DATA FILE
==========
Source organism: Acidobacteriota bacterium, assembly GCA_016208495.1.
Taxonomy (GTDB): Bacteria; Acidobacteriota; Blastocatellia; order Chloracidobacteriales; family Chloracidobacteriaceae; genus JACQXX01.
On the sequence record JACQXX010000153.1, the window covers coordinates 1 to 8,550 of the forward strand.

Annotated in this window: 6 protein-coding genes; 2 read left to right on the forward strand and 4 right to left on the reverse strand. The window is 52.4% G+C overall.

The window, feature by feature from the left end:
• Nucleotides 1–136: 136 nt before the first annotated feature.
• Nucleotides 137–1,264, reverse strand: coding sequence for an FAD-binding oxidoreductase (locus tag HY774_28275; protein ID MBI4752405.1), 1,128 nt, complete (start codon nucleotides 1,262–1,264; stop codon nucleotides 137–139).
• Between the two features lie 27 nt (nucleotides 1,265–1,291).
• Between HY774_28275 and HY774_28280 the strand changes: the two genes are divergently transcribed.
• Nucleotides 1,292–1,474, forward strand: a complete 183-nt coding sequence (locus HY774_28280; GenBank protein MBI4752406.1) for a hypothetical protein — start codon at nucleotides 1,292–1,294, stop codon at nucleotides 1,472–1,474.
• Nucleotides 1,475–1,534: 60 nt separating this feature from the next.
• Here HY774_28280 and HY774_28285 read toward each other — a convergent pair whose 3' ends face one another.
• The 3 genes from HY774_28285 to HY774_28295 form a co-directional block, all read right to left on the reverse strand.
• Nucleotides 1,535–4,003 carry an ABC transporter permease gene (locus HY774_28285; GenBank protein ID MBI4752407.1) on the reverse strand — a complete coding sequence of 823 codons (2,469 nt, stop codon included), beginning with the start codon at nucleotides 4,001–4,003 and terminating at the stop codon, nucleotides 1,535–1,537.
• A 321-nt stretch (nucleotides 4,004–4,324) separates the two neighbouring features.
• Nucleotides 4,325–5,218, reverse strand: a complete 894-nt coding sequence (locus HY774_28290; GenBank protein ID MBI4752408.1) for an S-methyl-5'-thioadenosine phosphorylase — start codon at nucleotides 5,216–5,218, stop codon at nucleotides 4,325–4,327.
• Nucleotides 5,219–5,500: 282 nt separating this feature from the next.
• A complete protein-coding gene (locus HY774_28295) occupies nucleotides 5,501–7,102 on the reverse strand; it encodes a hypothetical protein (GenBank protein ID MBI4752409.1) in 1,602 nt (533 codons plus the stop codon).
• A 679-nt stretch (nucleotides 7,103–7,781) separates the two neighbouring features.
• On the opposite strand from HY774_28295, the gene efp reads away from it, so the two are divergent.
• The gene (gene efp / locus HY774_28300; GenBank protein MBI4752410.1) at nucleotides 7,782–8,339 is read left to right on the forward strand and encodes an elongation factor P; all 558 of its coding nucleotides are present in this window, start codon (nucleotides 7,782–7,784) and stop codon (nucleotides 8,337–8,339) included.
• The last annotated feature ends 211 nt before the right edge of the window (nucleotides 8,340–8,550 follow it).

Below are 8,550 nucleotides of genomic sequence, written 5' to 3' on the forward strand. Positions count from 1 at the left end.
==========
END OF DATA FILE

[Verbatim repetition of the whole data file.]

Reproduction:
Source organism: Acidobacteriota bacterium, assembly GCA_016208495.1.
Taxonomy (GTDB): Bacteria; Acidobacteriota; Blastocatellia; order Chloracidobacteriales; family Chloracidobacteriaceae; genus JACQXX01.
On the sequence record JACQXX010000153.1, the window covers coordinates 1 to 8,550 of the forward strand.

Annotated in this window: 6 protein-coding genes; 2 read left to right on the forward strand and 4 right to left on the reverse strand. The window is 52.4% G+C overall.

The window, feature by feature from the left end:
• Nucleotides 1–136: 136 nt before the first annotated feature.
• Nucleotides 137–1,264, reverse strand: coding sequence for an FAD-binding oxidoreductase (locus tag HY774_28275; protein ID MBI4752405.1), 1,128 nt, complete (start codon nucleotides 1,262–1,264; stop codon nucleotides 137–139).
• Between the two features lie 27 nt (nucleotides 1,265–1,291).
• Between HY774_28275 and HY774_28280 the strand changes: the two genes are divergently transcribed.
• Nucleotides 1,292–1,474, forward strand: a complete 183-nt coding sequence (locus HY774_28280; GenBank protein MBI4752406.1) for a hypothetical protein — start codon at nucleotides 1,292–1,294, stop codon at nucleotides 1,472–1,474.
• Nucleotides 1,475–1,534: 60 nt separating this feature from the next.
• Here HY774_28280 and HY774_28285 read toward each other — a convergent pair whose 3' ends face one another.
• The 3 genes from HY774_28285 to HY774_28295 form a co-directional block, all read right to left on the reverse strand.
• Nucleotides 1,535–4,003 carry an ABC transporter permease gene (locus HY774_28285; GenBank protein ID MBI4752407.1) on the reverse strand — a complete coding sequence of 823 codons (2,469 nt, stop codon included), beginning with the start codon at nucleotides 4,001–4,003 and terminating at the stop codon, nucleotides 1,535–1,537.
• A 321-nt stretch (nucleotides 4,004–4,324) separates the two neighbouring features.
• Nucleotides 4,325–5,218, reverse strand: a complete 894-nt coding sequence (locus HY774_28290; GenBank protein ID MBI4752408.1) for an S-methyl-5'-thioadenosine phosphorylase — start codon at nucleotides 5,216–5,218, stop codon at nucleotides 4,325–4,327.
• Nucleotides 5,219–5,500: 282 nt separating this feature from the next.
• A complete protein-coding gene (locus HY774_28295) occupies nucleotides 5,501–7,102 on the reverse strand; it encodes a hypothetical protein (GenBank protein ID MBI4752409.1) in 1,602 nt (533 codons plus the stop codon).
• A 679-nt stretch (nucleotides 7,103–7,781) separates the two neighbouring features.
• On the opposite strand from HY774_28295, the gene efp reads away from it, so the two are divergent.
• The gene (gene efp / locus HY774_28300; GenBank protein MBI4752410.1) at nucleotides 7,782–8,339 is read left to right on the forward strand and encodes an elongation factor P; all 558 of its coding nucleotides are present in this window, start codon (nucleotides 7,782–7,784) and stop codon (nucleotides 8,337–8,339) included.
• The last annotated feature ends 211 nt before the right edge of the window (nucleotides 8,340–8,550 follow it).

Below are 8,550 nucleotides of genomic sequence, written 5' to 3' on the forward strand. Positions count from 1 at the left end.